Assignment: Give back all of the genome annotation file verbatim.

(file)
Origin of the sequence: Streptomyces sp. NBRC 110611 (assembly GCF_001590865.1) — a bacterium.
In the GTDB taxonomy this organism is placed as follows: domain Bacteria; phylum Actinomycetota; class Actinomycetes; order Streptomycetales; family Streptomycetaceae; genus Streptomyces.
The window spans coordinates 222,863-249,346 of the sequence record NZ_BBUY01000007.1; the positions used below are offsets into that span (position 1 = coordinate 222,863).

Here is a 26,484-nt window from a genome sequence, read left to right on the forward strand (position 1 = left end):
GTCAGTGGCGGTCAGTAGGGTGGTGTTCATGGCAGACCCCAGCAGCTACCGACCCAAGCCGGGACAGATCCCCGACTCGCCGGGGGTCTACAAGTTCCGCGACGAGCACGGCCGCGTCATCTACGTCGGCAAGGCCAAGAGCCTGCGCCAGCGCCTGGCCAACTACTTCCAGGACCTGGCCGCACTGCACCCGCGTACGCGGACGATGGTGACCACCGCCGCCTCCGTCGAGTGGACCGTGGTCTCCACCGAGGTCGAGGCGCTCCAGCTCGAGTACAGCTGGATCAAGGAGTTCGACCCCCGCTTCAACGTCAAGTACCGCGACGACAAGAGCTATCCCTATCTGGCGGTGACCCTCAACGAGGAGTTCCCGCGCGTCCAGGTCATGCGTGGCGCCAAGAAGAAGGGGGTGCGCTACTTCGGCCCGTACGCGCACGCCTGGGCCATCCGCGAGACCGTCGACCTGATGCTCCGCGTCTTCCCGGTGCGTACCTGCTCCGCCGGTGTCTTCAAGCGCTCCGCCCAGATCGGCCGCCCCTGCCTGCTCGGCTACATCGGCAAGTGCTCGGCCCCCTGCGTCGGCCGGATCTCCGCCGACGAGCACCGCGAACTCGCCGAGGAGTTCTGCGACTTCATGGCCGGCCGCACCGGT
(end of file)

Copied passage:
Origin of the sequence: Streptomyces sp. NBRC 110611 (assembly GCF_001590865.1) — a bacterium.
In the GTDB taxonomy this organism is placed as follows: domain Bacteria; phylum Actinomycetota; class Actinomycetes; order Streptomycetales; family Streptomycetaceae; genus Streptomyces.
The window spans coordinates 222,863-249,346 of the sequence record NZ_BBUY01000007.1; the positions used below are offsets into that span (position 1 = coordinate 222,863).

Here is a 26,484-nt window from a genome sequence, read left to right on the forward strand (position 1 = left end):
GTCAGTGGCGGTCAGTAGGGTGGTGTTCATGGCAGACCCCAGCAGCTACCGACCCAAGCCGGGACAGATCCCCGACTCGCCGGGGGTCTACAAGTTCCGCGACGAGCACGGCCGCGTCATCTACGTCGGCAAGGCCAAGAGCCTGCGCCAGCGCCTGGCCAACTACTTCCAGGACCTGGCCGCACTGCACCCGCGTACGCGGACGATGGTGACCACCGCCGCCTCCGTCGAGTGGACCGTGGTCTCCACCGAGGTCGAGGCGCTCCAGCTCGAGTACAGCTGGATCAAGGAGTTCGACCCCCGCTTCAACGTCAAGTACCGCGACGACAAGAGCTATCCCTATCTGGCGGTGACCCTCAACGAGGAGTTCCCGCGCGTCCAGGTCATGCGTGGCGCCAAGAAGAAGGGGGTGCGCTACTTCGGCCCGTACGCGCACGCCTGGGCCATCCGCGAGACCGTCGACCTGATGCTCCGCGTCTTCCCGGTGCGTACCTGCTCCGCCGGTGTCTTCAAGCGCTCCGCCCAGATCGGCCGCCCCTGCCTGCTCGGCTACATCGGCAAGTGCTCGGCCCCCTGCGTCGGCCGGATCTCCGCCGACGAGCACCGCGAACTCGCCGAGGAGTTCTGCGACTTCATGGCCGGCCGCACCGGT